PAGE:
Although I was brought up in London, I spent several years travelling overseas and have lived and worked in Australia, Papua New Guinea and Santiago de Compostela in northern Spain. I do like a remote and beautiful location but living in one is not always easy. There are stories set in Australia and Papua New Guinea in Paisley Shirt, my recently published collection of short fiction. Something of a place remains with me from all the different locations I’ve experienced.
2. Is there one particular place in the South West that is special to you, if so why?
My husband is from Cornwall and we spent many summers on the north coast when my children were little. Our favourite beach is Chapel Porth near St Agnes where a river meets the sea. Out of season, my husband and son spent many hours damming the river in order to flood the beach but that wouldn’t make them popular in the summer when it gets packed with visitors. My novel The String Games draws from my experience of losing my son when he was three years old on a crowded beach. While I was busy smothering my daughter in sunscreen, he wandered off. I started searching for him by heading in the wrong direction. In spite of a tannoy announcement, he was lost for forty minutes then I eventually found him way down the beach jumping over the ways and completely oblivious to the panic he had caused.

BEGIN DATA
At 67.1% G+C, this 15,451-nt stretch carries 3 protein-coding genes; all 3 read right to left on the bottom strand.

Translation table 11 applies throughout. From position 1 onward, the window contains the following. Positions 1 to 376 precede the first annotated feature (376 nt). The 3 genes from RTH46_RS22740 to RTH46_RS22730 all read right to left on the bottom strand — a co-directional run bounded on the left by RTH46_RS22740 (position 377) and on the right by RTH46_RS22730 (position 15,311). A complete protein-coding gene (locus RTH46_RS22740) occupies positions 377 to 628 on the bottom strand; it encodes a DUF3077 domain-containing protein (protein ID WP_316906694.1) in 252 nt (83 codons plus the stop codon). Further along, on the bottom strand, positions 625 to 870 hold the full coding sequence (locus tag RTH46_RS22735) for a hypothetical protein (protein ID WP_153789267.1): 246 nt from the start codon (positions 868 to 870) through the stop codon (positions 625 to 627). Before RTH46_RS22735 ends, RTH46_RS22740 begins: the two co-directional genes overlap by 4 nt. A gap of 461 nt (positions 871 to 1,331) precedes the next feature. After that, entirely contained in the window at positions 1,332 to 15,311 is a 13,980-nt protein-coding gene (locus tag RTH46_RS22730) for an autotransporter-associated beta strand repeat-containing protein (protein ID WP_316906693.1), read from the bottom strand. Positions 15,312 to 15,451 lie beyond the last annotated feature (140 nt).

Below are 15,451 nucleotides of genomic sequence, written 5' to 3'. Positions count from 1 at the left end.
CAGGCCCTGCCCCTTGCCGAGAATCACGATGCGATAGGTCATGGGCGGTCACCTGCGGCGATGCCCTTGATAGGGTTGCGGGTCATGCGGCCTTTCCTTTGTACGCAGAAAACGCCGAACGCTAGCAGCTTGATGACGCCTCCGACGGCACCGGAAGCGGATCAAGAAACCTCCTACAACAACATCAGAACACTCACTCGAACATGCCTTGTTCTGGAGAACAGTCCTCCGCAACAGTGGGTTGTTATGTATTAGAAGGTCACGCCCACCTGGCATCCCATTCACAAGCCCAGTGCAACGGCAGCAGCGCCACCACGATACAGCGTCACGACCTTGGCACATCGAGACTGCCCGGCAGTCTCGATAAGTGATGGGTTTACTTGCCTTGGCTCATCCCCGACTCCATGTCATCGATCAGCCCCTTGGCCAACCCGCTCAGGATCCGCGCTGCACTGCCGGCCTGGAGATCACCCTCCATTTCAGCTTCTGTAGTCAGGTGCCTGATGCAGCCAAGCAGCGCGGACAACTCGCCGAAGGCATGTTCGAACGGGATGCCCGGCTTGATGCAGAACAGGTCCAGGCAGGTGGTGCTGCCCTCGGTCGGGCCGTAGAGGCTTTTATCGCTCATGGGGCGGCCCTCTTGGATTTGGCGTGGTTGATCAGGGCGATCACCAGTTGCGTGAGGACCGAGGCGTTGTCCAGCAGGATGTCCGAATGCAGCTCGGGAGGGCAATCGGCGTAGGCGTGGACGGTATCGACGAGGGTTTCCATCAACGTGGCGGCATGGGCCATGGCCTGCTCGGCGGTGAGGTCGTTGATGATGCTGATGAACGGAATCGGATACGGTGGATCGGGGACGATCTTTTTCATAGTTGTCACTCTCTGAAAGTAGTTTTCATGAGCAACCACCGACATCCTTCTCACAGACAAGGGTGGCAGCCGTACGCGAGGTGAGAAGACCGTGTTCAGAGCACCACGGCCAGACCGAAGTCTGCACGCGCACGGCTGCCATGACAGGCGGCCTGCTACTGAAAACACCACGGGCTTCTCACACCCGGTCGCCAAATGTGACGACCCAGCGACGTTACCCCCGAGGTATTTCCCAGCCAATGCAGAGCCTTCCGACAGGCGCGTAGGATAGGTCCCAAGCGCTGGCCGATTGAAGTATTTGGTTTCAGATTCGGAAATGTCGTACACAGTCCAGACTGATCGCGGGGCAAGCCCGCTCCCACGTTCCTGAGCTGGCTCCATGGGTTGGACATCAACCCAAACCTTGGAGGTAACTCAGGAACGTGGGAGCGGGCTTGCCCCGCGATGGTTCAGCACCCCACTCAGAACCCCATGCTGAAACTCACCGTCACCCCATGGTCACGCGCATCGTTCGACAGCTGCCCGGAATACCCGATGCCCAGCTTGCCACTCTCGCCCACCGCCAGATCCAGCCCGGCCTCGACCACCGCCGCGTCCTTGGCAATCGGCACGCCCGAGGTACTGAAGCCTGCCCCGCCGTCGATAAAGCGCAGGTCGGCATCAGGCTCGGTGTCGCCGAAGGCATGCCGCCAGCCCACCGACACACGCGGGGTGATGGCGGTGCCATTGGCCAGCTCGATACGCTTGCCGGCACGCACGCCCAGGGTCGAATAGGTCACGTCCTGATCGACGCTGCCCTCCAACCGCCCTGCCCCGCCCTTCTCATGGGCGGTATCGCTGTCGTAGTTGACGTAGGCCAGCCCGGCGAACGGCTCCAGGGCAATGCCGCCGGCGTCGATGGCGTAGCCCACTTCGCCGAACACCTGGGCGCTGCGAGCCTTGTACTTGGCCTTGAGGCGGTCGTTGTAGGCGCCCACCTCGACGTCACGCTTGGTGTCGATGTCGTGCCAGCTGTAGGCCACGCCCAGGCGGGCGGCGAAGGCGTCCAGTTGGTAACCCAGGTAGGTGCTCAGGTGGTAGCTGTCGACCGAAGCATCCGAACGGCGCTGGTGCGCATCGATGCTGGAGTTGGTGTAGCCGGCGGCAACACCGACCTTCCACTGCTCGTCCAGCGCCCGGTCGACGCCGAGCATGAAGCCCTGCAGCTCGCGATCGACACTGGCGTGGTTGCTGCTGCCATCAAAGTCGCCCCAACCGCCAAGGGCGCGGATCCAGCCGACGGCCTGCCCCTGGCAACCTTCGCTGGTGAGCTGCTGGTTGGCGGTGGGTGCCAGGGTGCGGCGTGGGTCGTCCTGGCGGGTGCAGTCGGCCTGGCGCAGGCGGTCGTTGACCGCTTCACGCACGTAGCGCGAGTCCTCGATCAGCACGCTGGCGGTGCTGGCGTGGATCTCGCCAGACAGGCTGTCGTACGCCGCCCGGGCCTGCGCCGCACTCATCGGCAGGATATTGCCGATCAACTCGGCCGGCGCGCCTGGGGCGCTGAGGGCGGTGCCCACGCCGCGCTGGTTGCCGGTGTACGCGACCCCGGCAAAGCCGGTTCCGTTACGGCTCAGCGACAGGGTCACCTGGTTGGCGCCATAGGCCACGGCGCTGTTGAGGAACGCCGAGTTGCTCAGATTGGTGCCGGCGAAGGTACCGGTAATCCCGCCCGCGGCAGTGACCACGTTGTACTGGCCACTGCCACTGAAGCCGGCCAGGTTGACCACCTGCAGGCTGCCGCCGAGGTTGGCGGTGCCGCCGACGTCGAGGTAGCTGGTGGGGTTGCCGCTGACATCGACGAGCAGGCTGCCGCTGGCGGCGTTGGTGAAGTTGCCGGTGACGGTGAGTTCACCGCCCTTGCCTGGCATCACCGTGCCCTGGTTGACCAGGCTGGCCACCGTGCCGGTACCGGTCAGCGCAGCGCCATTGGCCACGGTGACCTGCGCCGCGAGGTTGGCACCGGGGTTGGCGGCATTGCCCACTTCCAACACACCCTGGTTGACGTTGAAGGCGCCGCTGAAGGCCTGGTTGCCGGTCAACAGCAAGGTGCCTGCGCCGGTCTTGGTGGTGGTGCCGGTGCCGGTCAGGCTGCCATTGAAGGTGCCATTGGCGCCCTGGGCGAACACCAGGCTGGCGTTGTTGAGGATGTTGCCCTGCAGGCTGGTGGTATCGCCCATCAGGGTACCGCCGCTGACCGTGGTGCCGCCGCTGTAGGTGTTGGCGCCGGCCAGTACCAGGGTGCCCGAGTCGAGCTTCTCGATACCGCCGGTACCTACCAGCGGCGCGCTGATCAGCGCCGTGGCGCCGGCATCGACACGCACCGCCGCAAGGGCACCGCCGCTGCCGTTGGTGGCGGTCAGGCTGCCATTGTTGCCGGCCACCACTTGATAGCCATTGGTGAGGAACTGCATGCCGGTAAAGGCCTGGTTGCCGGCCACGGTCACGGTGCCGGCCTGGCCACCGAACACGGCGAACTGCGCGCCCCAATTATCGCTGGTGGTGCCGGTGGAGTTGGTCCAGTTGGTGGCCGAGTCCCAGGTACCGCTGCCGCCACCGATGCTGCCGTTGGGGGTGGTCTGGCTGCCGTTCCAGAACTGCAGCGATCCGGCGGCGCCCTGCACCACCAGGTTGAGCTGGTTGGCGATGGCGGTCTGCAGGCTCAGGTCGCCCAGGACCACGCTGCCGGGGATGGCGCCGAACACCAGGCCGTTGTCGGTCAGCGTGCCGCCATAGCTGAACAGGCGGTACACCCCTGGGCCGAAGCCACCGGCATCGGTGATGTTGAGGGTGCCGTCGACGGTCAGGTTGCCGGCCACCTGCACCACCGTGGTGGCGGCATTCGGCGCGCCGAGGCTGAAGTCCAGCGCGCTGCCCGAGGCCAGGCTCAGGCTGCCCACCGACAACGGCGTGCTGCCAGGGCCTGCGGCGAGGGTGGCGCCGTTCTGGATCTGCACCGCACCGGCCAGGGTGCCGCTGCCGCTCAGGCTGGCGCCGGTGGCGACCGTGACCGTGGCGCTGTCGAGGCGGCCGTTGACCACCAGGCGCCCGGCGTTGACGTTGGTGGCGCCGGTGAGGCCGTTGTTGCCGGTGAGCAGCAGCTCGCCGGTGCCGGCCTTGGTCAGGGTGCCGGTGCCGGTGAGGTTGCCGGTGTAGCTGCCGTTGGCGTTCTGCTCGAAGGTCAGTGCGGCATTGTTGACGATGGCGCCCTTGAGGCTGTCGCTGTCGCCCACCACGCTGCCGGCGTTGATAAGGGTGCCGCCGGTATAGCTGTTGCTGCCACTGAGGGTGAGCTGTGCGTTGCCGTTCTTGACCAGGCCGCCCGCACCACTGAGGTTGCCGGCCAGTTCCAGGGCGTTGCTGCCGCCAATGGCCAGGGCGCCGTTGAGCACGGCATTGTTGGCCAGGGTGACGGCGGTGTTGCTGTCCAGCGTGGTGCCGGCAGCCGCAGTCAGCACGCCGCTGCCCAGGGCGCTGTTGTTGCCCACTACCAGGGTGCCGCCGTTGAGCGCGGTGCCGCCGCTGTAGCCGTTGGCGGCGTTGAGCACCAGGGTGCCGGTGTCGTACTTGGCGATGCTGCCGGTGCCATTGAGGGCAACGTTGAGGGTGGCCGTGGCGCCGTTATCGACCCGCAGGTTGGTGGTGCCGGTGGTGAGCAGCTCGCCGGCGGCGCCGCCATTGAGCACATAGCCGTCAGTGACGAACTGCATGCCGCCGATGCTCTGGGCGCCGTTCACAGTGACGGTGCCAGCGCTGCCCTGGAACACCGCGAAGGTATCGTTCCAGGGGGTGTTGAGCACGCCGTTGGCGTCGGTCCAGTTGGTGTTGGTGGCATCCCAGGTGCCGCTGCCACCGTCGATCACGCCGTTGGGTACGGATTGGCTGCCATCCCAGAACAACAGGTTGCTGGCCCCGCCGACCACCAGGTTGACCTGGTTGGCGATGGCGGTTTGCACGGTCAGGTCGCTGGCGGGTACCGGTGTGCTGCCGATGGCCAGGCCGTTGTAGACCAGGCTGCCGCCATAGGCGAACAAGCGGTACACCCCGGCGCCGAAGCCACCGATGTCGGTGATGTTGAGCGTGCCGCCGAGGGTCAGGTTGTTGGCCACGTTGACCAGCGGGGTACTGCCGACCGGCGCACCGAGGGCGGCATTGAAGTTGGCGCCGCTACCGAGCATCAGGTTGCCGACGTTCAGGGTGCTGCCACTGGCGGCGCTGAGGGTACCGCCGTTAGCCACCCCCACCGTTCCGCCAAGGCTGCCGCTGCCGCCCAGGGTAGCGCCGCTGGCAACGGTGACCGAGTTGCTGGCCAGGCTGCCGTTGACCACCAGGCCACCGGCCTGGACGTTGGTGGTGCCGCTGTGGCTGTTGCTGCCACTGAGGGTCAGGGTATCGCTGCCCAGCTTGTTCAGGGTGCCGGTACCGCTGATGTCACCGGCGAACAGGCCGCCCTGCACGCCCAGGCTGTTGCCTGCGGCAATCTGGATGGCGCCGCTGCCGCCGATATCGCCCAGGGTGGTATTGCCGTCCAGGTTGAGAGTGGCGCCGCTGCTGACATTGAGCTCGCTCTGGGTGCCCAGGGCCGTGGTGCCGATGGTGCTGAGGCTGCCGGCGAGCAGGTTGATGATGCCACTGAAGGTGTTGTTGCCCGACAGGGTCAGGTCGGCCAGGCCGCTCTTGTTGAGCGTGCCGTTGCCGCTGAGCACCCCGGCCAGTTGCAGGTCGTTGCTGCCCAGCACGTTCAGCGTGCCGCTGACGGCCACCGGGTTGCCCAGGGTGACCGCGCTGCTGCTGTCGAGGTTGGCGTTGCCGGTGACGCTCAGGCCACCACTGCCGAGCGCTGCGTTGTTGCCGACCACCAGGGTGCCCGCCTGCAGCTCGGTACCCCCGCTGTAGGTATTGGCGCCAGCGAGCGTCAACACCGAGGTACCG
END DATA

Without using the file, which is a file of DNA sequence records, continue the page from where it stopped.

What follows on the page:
Closer to home in Dorchester, it’s possible to walk across the water meadows and experience Thomas Hardy country. I love going to the cottage that is the place of his birth in Higher Bockhampton. I usually take a detour to visit the great writer’s gravestone in the churchyard at Stinsford. Although it was Hardy’s dying wish to be buried there with his parents, the executor of his will had other ideas and Hardy’s body ended up in Poets’ Corner at Westminster Abbey while his heart was buried in Dorset. Along the shaded riverside walk, I imagine how this place sparked ideas for Hardy and try to generate a few myself!
3. What’s it like to be a writer in the South West?